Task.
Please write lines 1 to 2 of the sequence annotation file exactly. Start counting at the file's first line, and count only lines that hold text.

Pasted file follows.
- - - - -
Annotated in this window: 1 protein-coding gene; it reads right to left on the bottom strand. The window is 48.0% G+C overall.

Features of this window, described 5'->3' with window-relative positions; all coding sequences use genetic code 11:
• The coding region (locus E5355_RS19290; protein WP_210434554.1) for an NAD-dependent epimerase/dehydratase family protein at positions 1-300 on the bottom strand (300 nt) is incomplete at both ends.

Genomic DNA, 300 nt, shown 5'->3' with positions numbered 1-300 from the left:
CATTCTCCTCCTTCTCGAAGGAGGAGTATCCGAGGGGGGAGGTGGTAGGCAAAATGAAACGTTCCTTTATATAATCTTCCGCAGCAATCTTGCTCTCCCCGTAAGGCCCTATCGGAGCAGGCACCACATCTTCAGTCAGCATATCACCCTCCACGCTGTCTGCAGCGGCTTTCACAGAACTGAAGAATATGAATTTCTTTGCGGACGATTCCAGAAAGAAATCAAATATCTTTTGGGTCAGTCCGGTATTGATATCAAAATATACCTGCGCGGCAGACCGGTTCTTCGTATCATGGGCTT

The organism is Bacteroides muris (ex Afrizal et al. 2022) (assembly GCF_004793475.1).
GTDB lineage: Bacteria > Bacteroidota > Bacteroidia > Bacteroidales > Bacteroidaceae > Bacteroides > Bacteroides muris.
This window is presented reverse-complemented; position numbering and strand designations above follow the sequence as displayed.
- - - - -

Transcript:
Annotated in this window: 1 protein-coding gene; it reads right to left on the bottom strand. The window is 48.0% G+C overall.

Features of this window, described 5'->3' with window-relative positions; all coding sequences use genetic code 11: